One of Donald's seven reasons was:
"IrrelevanceThe drift towards ‘University-led’ courses had loaded these courses up with irrelevant theory that has no real bearing on the practice of teaching. A good example is Abraham Maslow, a staple in teacher training, yet of no use to anyone in terms of what they’re actually asked to do in schools."
I can only talk (with relatively little knowledge, I confess, though I have supervised trainees and picked up anecdotal evidence) about PGCE courses in modern languages, but I suspect what I say could apply to other subject areas. I am slightly concerned that trainee MFL teachers do not get enough theory. Apart from learning something about the general psychology of learning and the history of education, I consider it important that young MFL trainees get a solid grounding in theories of second language learning. Anecdotal evidence from forums and personal acquaintances suggests to me that this is not always the case.
Do all MFL trainees learn about the history of language teaching movements? Do they learn about behaviourist and cognitive theories of learning? Do they understand arguments for and against grammar-translation or audio-lingualism? Do they consider the limits of natural or direct methods? Do they look at learning versus acquisition? Do they study communicative theory, the comprehensible input hypothesis, the monitor model, suggestopedia, whole body approaches or the oral approach? Do they learn about phonetics and phonology? Do they study syllabus design?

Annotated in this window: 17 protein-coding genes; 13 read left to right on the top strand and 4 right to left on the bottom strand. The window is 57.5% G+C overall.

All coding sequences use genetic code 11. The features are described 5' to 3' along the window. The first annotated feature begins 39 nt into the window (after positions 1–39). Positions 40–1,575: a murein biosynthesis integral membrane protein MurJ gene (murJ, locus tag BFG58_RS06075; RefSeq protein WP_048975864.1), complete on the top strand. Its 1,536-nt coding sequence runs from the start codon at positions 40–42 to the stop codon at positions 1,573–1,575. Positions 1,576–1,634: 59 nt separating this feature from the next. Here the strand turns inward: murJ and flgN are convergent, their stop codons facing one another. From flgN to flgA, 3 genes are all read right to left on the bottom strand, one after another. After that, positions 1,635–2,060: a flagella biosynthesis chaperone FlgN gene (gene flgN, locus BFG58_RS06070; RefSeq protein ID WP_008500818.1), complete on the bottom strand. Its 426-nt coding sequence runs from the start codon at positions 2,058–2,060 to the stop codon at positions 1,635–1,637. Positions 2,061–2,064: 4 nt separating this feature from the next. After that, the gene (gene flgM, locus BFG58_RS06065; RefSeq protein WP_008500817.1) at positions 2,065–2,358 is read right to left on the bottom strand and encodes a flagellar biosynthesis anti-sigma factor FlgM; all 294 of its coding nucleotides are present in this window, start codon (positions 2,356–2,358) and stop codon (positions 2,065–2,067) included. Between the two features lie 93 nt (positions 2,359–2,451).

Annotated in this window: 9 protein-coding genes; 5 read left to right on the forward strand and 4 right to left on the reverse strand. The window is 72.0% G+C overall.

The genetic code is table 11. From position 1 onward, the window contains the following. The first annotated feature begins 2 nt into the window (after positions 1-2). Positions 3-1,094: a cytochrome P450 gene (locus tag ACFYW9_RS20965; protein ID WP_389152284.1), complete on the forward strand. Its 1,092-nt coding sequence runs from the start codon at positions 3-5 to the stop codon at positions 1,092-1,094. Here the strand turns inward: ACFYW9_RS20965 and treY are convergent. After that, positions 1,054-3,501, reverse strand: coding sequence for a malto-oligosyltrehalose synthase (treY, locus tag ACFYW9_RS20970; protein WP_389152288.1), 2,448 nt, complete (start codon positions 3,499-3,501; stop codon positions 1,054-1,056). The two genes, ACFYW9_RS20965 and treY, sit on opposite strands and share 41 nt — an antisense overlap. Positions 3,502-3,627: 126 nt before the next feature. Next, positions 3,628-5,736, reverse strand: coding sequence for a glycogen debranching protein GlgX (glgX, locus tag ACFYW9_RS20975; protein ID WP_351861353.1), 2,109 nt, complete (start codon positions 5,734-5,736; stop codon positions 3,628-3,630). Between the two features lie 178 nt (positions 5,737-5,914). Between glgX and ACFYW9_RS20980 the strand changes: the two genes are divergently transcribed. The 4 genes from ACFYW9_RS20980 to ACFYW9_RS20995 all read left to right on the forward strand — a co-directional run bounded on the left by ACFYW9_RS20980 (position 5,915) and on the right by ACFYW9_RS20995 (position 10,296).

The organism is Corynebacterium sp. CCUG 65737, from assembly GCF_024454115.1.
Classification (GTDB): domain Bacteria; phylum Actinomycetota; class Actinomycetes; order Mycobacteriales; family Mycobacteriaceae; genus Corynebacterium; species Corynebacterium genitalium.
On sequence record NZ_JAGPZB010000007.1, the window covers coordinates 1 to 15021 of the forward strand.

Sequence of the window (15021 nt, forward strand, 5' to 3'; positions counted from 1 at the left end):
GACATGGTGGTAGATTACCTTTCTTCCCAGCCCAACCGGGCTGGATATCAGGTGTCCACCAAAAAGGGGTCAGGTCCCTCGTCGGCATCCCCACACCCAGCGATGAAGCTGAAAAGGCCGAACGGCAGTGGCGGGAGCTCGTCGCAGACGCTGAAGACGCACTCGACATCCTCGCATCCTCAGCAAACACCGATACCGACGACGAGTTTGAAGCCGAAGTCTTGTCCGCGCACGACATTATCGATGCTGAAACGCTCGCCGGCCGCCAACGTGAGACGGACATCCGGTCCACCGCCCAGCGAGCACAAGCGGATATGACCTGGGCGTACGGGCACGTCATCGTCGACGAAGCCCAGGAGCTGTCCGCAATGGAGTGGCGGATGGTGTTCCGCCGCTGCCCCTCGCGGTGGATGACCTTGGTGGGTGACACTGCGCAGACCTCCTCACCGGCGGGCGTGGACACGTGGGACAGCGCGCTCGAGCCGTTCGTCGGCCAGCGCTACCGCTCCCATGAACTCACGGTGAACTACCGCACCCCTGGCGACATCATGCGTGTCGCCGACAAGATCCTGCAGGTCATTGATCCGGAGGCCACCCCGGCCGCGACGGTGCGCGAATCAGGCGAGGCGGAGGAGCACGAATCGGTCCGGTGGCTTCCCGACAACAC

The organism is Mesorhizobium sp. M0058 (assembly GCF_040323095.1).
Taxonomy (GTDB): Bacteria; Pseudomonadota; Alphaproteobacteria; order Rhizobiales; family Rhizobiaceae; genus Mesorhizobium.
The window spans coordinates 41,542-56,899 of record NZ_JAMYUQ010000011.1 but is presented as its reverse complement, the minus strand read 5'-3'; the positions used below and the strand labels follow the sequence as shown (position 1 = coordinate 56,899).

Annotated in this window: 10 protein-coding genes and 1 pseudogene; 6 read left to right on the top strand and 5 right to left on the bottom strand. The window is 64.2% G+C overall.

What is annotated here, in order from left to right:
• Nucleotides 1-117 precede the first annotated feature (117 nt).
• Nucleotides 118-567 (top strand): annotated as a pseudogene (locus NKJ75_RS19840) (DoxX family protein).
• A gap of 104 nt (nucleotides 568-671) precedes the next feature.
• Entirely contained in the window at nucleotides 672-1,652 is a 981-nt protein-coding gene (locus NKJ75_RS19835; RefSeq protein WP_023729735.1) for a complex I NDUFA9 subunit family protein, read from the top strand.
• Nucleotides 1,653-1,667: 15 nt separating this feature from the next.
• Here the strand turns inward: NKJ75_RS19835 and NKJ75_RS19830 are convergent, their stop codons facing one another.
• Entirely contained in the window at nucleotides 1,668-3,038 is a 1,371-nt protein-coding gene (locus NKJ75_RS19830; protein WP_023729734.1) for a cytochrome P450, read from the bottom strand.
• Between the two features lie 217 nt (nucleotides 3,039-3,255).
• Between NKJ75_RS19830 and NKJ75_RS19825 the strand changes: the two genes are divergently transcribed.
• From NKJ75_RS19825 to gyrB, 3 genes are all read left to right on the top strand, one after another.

If they do not, then they are missing out on some basic theoretical underpinnings of their practice and may not fully understand why they are teaching in such and such a way. I would go as far as to say they are full professionals in the best sense. Whilst I would accept that, in the end, teaching a language is often a pragmatic exercise where you use what works, and that many of the generic techniques of teaching, including effective assessment for learning, also apply to language teaching, it is also crucial to have a grasp of the pros and cons of different approaches and methods.
If we move teacher training out of universities and into schools, then we risk losing a great deal. The current balance of school placements and time in university to reflect and learn seems broadly appropriate to me. We just need to make sure that that the content of university PGCE courses includes enough theory of the right type, that courses are large enough to be economically viable and well taught by a range of well qualified people with a solid academic base of educational and second language learning knowledge.